A twenty-one-year-old Bank of America Corp (NYSE:BAC) intern collapsed from exhaustion and died after working for nearly three straight days. Moritz Erhardt had worked through normal business hours into the late night and morning, continuing until 6 am three days in a row, then collapsed in his shower and died, reports Jeff Cox at CNBC.
Bank of America's work pace
Banking interns are expected to keep up with grueling demands, fourteen hour days and 100 hour weeks. While he wouldn’t comment on the pace of work, Bank of America Corp (NYSE:BAC) head of international communications John McIvor said, “If you think about it logically, what we’re trying to do is something that happens across all the big firms. We’re looking to get to know them better.”
Internships have come under more scrutiny this summer in the wake of multiple Fair Labor Standards Act lawsuits from former unpaid interns. The issue is that under the FLSA people do not have the right to work under unfair conditions even voluntarily. The defense that people knew what they were getting them into wasn’t enough to shield Sony Corporation (NYSE:SNE) (TYO:6758), Columbia, and other companies from class action lawsuits.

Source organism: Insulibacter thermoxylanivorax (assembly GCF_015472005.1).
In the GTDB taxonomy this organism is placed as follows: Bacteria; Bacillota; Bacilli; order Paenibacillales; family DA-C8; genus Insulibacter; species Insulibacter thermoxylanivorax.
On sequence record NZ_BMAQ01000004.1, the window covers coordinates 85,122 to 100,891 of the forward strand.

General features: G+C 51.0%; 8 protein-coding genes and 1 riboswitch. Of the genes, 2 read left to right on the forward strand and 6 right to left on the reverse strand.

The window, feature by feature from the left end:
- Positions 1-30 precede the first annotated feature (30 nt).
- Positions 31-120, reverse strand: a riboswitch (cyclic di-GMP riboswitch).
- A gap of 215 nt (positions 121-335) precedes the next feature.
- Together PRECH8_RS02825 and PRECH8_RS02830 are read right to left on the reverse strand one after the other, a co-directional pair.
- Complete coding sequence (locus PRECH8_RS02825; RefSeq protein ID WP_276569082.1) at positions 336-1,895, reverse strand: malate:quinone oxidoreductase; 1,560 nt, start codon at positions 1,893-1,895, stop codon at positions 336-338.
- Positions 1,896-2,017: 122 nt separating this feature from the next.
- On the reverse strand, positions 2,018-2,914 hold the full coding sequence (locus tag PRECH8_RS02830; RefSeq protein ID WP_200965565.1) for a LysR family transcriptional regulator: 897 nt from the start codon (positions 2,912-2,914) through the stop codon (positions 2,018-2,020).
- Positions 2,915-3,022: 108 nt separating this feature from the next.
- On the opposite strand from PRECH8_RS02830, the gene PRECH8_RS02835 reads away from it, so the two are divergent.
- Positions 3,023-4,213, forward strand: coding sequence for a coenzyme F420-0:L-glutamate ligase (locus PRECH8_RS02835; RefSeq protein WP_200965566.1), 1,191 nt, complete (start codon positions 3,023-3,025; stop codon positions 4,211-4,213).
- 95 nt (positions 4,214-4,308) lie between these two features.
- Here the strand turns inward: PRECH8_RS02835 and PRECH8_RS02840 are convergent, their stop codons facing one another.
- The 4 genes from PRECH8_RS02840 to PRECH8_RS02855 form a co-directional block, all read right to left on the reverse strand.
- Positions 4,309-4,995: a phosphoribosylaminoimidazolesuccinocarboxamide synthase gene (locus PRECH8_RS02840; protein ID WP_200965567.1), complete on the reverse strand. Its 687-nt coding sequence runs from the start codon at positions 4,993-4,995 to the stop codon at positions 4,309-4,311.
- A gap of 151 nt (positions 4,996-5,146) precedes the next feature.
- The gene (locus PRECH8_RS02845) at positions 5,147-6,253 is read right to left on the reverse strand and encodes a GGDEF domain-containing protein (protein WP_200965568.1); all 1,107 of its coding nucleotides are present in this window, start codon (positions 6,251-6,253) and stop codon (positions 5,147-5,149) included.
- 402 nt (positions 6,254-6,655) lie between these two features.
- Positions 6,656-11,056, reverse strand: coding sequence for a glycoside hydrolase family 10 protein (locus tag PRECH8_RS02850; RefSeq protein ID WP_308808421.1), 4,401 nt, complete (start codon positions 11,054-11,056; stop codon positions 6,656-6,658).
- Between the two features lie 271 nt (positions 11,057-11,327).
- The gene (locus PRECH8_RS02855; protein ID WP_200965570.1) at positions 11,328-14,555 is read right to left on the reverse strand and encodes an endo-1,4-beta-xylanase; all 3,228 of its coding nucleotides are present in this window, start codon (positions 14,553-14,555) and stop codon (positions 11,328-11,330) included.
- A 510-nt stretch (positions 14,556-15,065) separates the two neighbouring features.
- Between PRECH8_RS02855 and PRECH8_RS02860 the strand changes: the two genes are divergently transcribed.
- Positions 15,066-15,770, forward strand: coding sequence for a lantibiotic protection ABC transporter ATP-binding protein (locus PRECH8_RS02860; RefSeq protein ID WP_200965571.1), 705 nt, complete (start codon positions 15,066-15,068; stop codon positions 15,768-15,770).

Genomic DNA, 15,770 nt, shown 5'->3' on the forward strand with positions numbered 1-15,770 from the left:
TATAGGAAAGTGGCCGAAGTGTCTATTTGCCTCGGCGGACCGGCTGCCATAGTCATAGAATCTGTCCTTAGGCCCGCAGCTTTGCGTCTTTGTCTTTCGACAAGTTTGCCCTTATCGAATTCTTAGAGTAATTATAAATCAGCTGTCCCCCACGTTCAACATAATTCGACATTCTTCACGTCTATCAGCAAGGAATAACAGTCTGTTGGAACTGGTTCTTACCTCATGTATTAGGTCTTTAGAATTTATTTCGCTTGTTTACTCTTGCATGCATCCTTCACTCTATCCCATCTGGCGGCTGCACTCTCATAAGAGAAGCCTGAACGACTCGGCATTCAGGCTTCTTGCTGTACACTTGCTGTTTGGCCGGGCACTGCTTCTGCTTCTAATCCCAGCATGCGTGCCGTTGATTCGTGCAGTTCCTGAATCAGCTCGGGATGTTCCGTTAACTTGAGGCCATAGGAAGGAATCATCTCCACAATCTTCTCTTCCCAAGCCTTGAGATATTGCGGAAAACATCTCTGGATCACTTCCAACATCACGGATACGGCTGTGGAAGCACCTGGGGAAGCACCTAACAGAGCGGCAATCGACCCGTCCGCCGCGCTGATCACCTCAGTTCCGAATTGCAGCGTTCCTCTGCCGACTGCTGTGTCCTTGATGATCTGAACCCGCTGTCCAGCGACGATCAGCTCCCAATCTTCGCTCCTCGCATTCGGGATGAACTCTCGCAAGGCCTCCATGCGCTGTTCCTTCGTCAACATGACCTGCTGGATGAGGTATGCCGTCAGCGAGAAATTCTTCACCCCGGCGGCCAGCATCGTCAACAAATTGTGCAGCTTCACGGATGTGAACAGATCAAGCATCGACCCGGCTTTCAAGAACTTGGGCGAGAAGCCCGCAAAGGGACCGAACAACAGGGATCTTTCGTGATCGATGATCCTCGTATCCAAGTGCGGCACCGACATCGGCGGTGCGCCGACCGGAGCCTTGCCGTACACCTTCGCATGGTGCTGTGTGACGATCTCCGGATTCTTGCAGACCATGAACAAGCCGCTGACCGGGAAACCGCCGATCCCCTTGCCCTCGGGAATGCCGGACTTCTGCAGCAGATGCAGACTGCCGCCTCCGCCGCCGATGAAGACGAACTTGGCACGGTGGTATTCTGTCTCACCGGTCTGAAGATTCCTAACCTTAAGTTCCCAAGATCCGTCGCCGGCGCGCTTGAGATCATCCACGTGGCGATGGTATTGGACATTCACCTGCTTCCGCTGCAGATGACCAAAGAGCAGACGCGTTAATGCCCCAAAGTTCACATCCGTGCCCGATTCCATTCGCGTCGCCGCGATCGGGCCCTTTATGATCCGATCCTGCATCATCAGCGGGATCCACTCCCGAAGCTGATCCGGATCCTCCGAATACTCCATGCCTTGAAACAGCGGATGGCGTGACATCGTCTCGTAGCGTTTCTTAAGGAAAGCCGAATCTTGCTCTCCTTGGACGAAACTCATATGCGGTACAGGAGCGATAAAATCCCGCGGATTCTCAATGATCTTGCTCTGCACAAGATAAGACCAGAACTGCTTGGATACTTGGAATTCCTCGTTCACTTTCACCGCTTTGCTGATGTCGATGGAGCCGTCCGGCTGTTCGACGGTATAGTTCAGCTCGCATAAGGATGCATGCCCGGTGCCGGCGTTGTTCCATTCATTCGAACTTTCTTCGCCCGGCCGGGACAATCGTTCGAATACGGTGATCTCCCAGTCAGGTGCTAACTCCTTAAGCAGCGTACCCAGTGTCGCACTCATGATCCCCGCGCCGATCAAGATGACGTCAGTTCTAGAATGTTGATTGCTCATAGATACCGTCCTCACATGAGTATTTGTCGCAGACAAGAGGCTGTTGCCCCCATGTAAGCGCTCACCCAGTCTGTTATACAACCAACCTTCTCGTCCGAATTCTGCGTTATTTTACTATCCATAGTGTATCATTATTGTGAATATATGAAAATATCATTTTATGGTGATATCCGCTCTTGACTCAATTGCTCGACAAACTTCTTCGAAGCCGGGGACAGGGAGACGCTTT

Moritz Erhardt's work in London office
Erhardt was working in Bank of America Corp (NYSE:BAC)’s London office, so the incident isn’t subject to the same laws as it would be if it had happened in New York, but it should still contribute to the overall debate. If it’s true that a young person has worked himself to death in exchange for no (or for token) benefits, that shouldn’t be legal even with his consent.
Felicity Morse writing for The Independent quotes a former banking intern that “every intern’s worst nightmare is what’s called 'the Magic Roundabout' – which is when you get a taxi to drive you home at 7 am and then it waits for you while you shower and change and then takes you back to the office."
And it’s not just investment bankers using young people for cheap summer labor. Even President Obama runs an 11-week unpaid internship program that requires people to put in more than 45 hours per week, and the Daily Mail estimates that the U.S. government uses over 30,000 unpaid interns every summer across many departments.